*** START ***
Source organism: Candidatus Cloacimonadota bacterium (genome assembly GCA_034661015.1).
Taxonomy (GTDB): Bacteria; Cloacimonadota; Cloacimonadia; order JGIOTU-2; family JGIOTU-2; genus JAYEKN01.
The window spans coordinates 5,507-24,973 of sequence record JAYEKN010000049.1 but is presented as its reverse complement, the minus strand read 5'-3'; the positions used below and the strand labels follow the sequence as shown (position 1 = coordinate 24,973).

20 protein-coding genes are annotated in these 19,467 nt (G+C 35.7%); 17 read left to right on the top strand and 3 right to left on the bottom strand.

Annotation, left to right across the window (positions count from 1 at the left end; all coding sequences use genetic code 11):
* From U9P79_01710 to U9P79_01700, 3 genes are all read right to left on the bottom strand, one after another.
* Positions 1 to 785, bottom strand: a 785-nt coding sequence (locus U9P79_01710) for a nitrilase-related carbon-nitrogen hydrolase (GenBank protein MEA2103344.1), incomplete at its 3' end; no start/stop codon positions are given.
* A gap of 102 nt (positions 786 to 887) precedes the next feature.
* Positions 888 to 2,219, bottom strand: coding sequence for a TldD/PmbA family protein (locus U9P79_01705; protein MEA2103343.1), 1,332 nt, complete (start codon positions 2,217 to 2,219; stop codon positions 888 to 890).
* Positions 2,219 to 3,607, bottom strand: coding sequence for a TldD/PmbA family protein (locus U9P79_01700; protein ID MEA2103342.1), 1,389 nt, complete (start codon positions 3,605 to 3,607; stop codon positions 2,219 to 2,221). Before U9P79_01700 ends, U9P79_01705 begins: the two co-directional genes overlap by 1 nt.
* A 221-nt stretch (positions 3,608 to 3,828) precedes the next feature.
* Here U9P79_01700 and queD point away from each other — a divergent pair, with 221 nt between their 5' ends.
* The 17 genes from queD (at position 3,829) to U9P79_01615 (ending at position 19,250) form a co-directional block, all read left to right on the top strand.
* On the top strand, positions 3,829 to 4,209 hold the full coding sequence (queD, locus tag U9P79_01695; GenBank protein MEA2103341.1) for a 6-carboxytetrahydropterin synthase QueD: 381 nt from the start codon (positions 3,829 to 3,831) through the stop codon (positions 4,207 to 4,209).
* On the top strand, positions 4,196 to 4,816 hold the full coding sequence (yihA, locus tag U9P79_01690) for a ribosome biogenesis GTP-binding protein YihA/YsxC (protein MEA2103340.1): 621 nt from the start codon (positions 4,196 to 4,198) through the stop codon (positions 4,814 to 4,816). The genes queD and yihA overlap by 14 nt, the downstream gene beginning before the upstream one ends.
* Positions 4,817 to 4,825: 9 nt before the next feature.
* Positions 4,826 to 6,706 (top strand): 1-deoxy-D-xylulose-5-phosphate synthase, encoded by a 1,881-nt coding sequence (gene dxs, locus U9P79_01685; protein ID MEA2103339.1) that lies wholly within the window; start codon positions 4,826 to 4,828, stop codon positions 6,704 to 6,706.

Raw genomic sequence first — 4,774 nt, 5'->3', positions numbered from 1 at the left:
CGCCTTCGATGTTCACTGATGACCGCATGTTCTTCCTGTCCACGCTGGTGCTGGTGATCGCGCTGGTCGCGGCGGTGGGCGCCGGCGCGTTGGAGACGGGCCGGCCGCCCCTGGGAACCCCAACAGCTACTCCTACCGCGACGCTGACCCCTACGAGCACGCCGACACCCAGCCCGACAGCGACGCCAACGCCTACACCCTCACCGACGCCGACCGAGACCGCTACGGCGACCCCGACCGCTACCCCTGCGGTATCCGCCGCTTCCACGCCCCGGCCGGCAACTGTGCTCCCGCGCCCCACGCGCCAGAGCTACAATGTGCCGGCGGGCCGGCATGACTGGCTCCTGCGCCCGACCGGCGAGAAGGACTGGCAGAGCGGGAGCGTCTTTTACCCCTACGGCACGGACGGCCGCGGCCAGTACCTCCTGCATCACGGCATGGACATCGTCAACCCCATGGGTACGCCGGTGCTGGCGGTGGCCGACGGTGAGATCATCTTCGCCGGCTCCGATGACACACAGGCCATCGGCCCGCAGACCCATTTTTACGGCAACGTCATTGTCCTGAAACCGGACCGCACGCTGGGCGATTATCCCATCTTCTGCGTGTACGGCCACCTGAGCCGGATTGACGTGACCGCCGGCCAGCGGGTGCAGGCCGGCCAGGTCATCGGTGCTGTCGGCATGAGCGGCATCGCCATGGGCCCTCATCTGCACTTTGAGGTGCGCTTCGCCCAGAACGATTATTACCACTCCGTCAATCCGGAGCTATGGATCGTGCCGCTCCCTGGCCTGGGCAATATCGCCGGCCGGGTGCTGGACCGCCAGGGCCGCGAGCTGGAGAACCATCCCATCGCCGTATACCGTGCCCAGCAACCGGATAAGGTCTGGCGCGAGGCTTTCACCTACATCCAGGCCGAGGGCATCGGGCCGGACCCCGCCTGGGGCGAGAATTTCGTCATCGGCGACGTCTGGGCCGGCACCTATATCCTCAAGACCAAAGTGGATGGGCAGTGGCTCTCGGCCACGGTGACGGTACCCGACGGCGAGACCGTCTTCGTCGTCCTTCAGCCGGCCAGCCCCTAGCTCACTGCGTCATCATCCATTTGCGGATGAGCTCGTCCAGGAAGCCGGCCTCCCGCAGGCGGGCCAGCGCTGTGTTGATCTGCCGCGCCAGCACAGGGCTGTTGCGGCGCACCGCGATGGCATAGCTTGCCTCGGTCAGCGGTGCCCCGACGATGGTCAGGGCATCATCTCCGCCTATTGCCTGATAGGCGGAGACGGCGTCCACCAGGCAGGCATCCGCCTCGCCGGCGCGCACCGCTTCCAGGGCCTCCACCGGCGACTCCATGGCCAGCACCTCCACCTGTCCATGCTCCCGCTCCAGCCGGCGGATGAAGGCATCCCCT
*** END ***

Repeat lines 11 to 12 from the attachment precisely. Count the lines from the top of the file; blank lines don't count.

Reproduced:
* A 221-nt stretch (positions 3,608 to 3,828) precedes the next feature.
* Here U9P79_01700 and queD point away from each other — a divergent pair, with 221 nt between their 5' ends.